In November 1923, Adolf Hitler tried to bring down the German state. In his famous 'Beer Hall Putsch', he and his followers marched through Munich in a re-run of Mussolini's 'March on Rome' of the previous year, which had brought the latter to power in Italy.
Hitler, however, failed. Faced down by the massed ranks of the Bavarian police, he and his men were mown down in a narrow Munich street. 16 of their number were killed and Hitler himself escaped with a dislocated shoulder. He was later arrested and charged with high treason.
He stood trial in February of the following year. Amidst a blaze of publicity, Hitler exploited the opportunity to promote his ideas from the dock. The authorities were lenient; sympathetic to Hitler's motives, if not his methods. Though found guilty, he was sentenced to 5 years 'fortress confinement' - a gentler form of imprisonment with no hard labour and comfortable cells. Moreover, of this 5 years, Hitler served less than 9 months, being pardoned and released in later December 1924.
This leniency towards the right was commonplace in Germany at this time. Anton Arco-Valley, for instance, had murdered the Bavarian premier Kurt Eisner in Munich in broad daylight in 1919, yet was praised by the prosecutor at his trial, who stated that: "If the whole of German youth were imbued with such a glowing enthusiasm, we could face the future with confidence." Arco-Valley was initially condemned to death, before the judge reduced the sentence to 5 years, which again was served in 'fortress confinement'.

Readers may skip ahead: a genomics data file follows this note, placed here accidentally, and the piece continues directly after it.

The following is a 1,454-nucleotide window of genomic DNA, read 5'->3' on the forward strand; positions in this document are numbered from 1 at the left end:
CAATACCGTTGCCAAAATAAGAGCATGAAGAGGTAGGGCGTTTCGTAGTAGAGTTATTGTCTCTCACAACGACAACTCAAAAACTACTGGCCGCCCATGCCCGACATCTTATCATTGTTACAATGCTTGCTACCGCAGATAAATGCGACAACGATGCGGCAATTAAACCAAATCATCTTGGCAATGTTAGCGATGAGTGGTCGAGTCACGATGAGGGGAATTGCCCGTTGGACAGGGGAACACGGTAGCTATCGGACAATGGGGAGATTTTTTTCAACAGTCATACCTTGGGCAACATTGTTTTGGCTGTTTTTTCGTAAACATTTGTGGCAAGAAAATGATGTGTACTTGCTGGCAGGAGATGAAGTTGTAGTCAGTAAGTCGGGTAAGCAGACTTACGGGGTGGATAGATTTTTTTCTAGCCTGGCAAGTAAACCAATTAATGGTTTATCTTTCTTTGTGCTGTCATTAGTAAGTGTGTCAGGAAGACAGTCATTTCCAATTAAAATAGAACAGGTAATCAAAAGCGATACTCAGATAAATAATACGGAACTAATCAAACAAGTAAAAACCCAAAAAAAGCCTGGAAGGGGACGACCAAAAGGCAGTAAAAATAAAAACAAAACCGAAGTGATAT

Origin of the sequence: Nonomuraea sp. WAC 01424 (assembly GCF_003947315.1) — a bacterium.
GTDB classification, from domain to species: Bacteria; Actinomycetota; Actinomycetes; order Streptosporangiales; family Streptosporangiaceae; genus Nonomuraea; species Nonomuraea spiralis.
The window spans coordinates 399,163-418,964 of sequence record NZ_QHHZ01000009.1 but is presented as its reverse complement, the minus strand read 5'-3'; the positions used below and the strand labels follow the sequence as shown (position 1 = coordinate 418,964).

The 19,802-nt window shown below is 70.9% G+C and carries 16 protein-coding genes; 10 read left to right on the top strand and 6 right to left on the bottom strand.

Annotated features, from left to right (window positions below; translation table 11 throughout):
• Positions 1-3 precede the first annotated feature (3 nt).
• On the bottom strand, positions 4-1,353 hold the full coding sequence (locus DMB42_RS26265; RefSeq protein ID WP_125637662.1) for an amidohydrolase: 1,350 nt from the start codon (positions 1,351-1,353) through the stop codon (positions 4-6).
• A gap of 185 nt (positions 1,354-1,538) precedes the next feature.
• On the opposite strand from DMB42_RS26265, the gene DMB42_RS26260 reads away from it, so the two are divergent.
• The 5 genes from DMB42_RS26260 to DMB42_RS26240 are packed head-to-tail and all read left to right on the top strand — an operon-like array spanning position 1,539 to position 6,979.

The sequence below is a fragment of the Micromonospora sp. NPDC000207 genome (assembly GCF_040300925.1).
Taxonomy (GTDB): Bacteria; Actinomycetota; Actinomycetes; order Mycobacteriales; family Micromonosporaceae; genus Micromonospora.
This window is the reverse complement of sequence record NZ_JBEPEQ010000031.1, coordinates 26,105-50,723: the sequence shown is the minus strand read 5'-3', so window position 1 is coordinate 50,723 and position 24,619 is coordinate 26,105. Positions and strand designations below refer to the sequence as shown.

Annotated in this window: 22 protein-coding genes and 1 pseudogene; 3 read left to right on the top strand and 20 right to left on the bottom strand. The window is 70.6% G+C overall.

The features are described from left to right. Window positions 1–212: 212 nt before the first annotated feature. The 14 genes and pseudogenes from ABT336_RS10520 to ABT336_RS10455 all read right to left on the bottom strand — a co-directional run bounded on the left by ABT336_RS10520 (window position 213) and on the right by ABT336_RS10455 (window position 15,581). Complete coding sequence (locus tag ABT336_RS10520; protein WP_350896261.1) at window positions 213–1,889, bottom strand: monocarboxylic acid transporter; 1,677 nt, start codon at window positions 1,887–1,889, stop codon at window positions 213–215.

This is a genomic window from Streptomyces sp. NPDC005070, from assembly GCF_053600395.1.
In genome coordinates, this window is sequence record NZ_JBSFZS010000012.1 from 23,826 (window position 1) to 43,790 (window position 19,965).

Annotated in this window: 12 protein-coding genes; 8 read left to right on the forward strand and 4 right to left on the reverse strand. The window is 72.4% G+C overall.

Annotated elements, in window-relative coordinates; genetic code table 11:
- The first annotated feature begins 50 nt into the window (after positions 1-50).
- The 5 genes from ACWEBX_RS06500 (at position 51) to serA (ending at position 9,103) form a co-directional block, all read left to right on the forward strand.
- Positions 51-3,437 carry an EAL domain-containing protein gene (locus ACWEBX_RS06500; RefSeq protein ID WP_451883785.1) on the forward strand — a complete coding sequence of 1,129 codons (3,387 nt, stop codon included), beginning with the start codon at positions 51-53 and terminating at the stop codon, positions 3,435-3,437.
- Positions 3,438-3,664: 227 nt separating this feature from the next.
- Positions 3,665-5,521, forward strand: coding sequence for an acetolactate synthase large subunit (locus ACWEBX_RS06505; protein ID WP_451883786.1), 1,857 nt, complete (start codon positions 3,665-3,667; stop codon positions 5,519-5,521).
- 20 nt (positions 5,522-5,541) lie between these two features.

Another example was the Munich chief-of-police Ernst Pohner, who protected right-wing criminals and covered up right-wing crimes in the early 1920s. When asked if there were extremist death squads operating in and around the city, he famously relplied "Yes, but too few of them."
Germany's toleration of its extreme right in the 1920s may have been political grandstanding, but it would nonetheless have profound consequences. Within less than a decade of his trial, Hitler would be appointed Chancellor of Germany; The Third Reich, World War Two and the Holocaust followed.
Today - rather than fascists - we are assailed by a new enemy within - Islamofascists - who are just as bigoted, just as misguided, and just as contemptuous of our laws and traditions as Hitler and his cohorts were. Like the Nazis, theirs is a totalitarian ideology which will brook no compromise, views tolerance as weakness, and fetishises martyrdom.
But how do we respond to this challenge? Do we learn the lessons of history? Do we stand up for what we believe in? Face the threat robustly, confident in ourselves? Steadfast in defence of our traditions?
Sadly no. As the preposterously lenient sentence in the trial of Emdadur Choudhury demonstrates - this is a battle that the west seems to be hell-bent on losing. Having hamstrung ourselves with so much empty talk of 'rights', 'respect' and 'tolerance', we are clearly unable even to identify the threat posed to our civilisation, much less engage it.
After his failed putsch, Hitler vowed to use democratic means to destroy German democracy - to undermine it from within, using freedom of speech, pluralism and tolerance to weaken and finally destroy those same noble concepts. Our modern foes are utilising the same tactics, exploiting human rights, freedom of speech and tolerance, in an attempt to destroy our system and our way of life from within... The question is: How should we respond?